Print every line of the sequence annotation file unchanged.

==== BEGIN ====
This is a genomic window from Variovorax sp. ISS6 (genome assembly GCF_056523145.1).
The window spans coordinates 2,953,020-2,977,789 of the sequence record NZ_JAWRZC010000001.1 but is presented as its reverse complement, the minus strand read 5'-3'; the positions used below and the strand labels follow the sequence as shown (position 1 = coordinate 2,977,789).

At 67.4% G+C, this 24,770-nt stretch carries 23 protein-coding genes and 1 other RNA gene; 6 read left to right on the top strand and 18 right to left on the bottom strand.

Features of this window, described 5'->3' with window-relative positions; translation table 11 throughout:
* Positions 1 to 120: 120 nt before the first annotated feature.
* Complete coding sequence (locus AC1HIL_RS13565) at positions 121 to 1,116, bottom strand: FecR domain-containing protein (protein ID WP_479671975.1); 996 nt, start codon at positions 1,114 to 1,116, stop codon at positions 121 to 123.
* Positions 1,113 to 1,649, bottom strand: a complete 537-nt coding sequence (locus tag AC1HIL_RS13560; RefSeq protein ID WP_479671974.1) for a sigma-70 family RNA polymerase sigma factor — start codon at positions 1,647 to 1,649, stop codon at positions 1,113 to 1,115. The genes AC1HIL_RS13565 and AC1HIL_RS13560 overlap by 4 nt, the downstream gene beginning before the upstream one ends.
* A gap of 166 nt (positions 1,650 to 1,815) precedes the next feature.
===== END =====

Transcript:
This is a genomic window from Variovorax sp. ISS6 (genome assembly GCF_056523145.1).
The window spans coordinates 2,953,020-2,977,789 of the sequence record NZ_JAWRZC010000001.1 but is presented as its reverse complement, the minus strand read 5'-3'; the positions used below and the strand labels follow the sequence as shown (position 1 = coordinate 2,977,789).

At 67.4% G+C, this 24,770-nt stretch carries 23 protein-coding genes and 1 other RNA gene; 6 read left to right on the top strand and 18 right to left on the bottom strand.

Features of this window, described 5'->3' with window-relative positions; translation table 11 throughout:
* Positions 1 to 120: 120 nt before the first annotated feature.
* Complete coding sequence (locus AC1HIL_RS13565) at positions 121 to 1,116, bottom strand: FecR domain-containing protein (protein ID WP_479671975.1); 996 nt, start codon at positions 1,114 to 1,116, stop codon at positions 121 to 123.
* Positions 1,113 to 1,649, bottom strand: a complete 537-nt coding sequence (locus tag AC1HIL_RS13560; RefSeq protein ID WP_479671974.1) for a sigma-70 family RNA polymerase sigma factor — start codon at positions 1,647 to 1,649, stop codon at positions 1,113 to 1,115. The genes AC1HIL_RS13565 and AC1HIL_RS13560 overlap by 4 nt, the downstream gene beginning before the upstream one ends.
* A gap of 166 nt (positions 1,650 to 1,815) precedes the next feature.